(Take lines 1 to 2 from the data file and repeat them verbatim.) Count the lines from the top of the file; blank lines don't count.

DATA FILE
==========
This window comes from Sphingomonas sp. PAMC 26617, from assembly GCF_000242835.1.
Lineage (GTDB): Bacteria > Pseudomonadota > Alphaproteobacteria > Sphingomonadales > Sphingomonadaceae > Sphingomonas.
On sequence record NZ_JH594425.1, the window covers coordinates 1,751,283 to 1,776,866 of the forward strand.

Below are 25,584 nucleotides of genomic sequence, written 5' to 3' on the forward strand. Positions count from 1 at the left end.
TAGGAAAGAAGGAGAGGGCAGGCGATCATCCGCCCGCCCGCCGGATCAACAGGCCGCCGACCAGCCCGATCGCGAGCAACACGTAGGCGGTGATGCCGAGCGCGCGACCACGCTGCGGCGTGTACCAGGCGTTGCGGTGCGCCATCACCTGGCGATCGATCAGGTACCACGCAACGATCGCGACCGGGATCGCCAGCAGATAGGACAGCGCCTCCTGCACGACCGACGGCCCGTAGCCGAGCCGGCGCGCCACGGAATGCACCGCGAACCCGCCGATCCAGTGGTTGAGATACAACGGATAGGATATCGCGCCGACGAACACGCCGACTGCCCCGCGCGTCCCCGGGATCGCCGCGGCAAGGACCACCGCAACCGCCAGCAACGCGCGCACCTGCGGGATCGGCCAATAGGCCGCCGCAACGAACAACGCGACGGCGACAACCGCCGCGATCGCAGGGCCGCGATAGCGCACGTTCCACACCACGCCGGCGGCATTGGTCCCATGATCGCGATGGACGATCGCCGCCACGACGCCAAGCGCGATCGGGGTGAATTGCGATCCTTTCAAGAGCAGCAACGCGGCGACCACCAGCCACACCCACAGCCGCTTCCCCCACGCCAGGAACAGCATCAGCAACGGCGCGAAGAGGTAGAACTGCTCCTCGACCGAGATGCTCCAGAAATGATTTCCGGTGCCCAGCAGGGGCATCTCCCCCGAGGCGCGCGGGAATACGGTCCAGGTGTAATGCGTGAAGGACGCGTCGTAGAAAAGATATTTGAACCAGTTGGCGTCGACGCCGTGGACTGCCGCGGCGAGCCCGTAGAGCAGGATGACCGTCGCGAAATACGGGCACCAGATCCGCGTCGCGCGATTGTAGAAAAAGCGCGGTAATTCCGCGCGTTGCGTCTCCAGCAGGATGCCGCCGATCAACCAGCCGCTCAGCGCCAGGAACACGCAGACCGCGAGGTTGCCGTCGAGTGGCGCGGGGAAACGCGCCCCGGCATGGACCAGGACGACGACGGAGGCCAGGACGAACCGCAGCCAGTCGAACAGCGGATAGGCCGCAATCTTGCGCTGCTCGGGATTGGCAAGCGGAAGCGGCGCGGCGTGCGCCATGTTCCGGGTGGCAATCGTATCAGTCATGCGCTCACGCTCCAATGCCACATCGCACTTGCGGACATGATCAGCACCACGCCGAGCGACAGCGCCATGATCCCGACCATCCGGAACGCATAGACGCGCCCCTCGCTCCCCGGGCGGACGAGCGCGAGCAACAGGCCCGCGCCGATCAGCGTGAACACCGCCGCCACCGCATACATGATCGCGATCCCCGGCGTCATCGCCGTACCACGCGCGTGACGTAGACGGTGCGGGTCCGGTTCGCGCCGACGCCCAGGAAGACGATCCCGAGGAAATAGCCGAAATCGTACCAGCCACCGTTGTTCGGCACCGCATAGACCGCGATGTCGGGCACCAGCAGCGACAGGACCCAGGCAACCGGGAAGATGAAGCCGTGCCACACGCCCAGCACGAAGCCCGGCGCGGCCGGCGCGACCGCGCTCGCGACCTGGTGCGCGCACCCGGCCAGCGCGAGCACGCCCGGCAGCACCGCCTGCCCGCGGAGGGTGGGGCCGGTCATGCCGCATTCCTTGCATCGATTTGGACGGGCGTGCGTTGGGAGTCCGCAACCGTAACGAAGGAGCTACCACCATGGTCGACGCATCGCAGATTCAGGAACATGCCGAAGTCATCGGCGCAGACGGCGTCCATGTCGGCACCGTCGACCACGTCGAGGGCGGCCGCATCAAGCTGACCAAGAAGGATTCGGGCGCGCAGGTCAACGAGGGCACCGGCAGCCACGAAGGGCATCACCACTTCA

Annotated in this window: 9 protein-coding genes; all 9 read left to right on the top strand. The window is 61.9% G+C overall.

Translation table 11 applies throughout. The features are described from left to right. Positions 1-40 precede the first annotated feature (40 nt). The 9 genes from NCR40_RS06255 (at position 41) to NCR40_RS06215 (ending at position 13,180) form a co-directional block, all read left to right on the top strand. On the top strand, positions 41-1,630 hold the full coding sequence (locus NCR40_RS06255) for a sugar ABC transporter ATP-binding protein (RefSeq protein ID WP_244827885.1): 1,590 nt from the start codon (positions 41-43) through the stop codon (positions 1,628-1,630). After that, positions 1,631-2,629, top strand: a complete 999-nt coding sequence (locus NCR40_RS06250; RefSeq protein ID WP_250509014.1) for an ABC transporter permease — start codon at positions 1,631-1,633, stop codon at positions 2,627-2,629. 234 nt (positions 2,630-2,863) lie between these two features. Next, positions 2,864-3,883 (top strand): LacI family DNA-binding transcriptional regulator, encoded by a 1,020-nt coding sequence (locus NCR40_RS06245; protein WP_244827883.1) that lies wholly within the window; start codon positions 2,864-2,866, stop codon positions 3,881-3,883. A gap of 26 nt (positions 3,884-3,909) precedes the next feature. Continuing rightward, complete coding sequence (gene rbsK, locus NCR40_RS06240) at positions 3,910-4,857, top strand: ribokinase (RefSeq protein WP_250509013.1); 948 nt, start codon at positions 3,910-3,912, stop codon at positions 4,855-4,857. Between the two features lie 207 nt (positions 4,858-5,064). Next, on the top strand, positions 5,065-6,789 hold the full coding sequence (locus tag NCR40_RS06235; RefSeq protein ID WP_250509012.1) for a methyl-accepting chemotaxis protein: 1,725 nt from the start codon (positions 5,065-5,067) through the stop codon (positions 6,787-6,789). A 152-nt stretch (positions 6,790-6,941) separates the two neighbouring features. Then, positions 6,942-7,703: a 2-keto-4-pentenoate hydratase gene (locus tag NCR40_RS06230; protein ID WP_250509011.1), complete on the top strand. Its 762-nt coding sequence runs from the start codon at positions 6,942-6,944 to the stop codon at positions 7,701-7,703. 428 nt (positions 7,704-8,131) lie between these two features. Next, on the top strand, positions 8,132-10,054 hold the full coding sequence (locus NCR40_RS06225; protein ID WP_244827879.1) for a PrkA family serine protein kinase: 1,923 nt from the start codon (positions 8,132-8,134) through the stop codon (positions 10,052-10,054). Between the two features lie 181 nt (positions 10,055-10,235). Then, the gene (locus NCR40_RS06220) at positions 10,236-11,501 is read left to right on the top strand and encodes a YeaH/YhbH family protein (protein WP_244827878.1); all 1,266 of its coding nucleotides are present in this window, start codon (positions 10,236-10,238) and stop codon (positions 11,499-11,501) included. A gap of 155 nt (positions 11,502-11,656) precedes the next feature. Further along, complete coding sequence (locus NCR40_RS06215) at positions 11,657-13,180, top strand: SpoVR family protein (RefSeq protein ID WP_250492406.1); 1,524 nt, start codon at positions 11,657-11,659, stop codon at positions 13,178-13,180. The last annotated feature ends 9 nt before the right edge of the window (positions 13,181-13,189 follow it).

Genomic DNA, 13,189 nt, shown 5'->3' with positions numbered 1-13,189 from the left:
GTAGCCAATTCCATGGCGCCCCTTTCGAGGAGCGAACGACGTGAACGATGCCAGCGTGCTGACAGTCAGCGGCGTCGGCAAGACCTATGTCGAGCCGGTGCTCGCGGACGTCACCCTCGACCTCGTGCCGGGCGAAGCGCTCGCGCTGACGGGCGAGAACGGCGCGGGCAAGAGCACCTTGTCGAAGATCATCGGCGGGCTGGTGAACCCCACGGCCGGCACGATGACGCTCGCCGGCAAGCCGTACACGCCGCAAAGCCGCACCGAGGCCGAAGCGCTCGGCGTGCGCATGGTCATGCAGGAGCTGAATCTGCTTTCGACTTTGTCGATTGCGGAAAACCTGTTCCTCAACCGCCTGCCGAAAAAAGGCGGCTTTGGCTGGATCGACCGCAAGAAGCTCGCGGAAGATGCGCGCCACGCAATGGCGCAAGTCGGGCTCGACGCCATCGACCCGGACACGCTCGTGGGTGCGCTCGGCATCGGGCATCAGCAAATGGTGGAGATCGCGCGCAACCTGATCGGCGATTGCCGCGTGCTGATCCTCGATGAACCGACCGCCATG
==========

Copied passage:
This window comes from Sphingomonas sp. PAMC 26617, from assembly GCF_000242835.1.
Lineage (GTDB): Bacteria > Pseudomonadota > Alphaproteobacteria > Sphingomonadales > Sphingomonadaceae > Sphingomonas.